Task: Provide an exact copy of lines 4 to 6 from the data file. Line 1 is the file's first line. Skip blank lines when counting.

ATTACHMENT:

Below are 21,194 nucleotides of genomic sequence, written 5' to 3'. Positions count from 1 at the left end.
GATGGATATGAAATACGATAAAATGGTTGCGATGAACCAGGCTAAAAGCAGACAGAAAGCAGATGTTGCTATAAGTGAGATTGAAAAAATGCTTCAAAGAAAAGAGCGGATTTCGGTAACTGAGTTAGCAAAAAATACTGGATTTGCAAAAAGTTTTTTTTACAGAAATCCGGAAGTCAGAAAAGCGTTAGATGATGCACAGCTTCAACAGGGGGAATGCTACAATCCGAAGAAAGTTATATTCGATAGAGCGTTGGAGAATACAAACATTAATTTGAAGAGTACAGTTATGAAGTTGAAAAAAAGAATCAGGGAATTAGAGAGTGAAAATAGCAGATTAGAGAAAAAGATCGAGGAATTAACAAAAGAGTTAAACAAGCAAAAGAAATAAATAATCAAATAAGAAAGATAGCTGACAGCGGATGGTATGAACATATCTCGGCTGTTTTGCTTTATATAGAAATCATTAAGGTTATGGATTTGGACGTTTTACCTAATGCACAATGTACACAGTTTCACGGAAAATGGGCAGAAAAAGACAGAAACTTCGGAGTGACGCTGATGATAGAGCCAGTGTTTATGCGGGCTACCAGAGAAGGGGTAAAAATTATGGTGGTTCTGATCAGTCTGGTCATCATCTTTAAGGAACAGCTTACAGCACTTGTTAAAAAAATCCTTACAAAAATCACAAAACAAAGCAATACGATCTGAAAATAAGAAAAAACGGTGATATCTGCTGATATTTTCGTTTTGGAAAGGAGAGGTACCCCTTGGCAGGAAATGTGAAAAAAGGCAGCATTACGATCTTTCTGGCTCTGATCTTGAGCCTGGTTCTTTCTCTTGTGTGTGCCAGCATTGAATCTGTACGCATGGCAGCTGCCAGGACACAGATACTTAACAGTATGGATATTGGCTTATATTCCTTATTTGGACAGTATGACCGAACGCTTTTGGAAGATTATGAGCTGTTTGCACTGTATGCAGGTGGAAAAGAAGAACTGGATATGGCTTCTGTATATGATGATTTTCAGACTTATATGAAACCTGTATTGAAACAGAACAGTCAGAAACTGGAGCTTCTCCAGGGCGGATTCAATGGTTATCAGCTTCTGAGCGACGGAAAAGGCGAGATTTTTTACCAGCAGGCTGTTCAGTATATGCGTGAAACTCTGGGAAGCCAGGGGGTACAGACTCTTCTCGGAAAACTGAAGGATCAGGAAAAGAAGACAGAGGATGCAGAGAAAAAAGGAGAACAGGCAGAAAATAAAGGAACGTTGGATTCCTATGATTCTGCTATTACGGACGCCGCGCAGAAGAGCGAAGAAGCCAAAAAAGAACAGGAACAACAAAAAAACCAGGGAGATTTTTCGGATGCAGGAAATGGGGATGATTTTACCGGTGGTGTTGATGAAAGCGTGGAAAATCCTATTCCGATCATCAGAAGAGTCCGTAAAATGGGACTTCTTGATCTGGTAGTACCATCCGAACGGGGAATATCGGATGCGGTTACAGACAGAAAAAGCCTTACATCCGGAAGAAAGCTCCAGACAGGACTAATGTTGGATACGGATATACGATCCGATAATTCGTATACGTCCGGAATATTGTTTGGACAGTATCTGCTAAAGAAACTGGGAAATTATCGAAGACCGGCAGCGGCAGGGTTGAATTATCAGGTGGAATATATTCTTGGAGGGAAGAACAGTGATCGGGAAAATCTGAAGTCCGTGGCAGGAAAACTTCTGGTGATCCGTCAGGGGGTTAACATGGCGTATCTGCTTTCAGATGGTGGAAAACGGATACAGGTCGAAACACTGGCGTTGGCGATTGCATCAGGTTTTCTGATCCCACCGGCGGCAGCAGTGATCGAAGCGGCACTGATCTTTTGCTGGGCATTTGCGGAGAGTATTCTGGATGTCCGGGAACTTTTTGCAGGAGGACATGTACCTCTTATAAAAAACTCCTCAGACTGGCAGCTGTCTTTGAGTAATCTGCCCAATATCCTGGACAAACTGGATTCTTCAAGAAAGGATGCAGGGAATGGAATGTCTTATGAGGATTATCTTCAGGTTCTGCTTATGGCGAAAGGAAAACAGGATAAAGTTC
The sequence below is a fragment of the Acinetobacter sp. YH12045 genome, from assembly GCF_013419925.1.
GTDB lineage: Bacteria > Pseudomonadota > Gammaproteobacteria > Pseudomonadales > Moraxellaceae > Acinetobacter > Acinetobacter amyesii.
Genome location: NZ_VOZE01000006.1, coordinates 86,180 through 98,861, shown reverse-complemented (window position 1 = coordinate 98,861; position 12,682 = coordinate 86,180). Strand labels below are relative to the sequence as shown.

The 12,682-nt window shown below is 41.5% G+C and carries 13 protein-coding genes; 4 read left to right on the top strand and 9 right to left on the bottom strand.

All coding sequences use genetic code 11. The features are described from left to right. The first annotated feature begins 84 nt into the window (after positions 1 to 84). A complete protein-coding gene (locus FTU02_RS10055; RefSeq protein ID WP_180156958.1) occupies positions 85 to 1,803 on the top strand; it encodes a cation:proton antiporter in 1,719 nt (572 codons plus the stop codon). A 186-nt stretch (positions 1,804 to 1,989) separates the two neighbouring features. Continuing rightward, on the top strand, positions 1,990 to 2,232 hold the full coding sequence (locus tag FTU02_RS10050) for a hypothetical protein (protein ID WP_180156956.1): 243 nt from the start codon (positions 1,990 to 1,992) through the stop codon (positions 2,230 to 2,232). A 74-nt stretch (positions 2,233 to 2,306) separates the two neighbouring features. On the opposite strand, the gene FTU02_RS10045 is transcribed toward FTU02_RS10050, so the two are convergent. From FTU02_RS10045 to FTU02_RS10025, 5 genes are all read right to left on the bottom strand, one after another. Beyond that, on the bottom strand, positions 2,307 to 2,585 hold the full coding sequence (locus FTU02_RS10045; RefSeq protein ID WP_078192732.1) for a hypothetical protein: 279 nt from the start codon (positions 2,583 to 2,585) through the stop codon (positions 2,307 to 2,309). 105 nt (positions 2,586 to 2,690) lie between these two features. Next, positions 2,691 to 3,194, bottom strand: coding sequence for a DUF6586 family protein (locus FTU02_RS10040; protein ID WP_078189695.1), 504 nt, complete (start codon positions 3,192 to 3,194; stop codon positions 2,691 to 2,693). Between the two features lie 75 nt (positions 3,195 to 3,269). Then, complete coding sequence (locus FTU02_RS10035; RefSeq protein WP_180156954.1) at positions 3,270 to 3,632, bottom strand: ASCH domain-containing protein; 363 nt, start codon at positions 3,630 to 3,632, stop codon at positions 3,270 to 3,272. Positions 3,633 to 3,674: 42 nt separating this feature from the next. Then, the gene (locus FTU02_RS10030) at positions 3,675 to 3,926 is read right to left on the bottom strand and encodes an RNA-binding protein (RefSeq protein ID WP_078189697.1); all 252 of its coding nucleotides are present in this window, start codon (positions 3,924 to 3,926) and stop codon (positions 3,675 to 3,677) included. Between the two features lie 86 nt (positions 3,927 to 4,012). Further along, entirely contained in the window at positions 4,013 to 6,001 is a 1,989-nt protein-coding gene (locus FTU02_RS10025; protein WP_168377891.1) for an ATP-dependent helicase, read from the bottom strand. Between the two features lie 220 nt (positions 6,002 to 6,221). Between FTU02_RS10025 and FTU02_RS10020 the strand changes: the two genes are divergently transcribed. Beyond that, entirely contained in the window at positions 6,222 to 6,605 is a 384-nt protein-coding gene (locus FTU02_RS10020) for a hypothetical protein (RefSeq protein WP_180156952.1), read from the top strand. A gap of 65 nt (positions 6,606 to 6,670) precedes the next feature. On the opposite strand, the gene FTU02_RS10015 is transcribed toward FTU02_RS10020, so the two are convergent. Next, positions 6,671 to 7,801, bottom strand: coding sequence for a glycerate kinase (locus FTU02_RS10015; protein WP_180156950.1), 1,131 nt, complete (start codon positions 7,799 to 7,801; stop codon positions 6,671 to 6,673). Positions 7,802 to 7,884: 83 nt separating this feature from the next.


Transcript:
GTDB lineage: Bacteria > Pseudomonadota > Gammaproteobacteria > Pseudomonadales > Moraxellaceae > Acinetobacter > Acinetobacter amyesii.
Genome location: NZ_VOZE01000006.1, coordinates 86,180 through 98,861, shown reverse-complemented (window position 1 = coordinate 98,861; position 12,682 = coordinate 86,180). Strand labels below are relative to the sequence as shown.

The 12,682-nt window shown below is 41.5% G+C and carries 13 protein-coding genes; 4 read left to right on the top strand and 9 right to left on the bottom strand.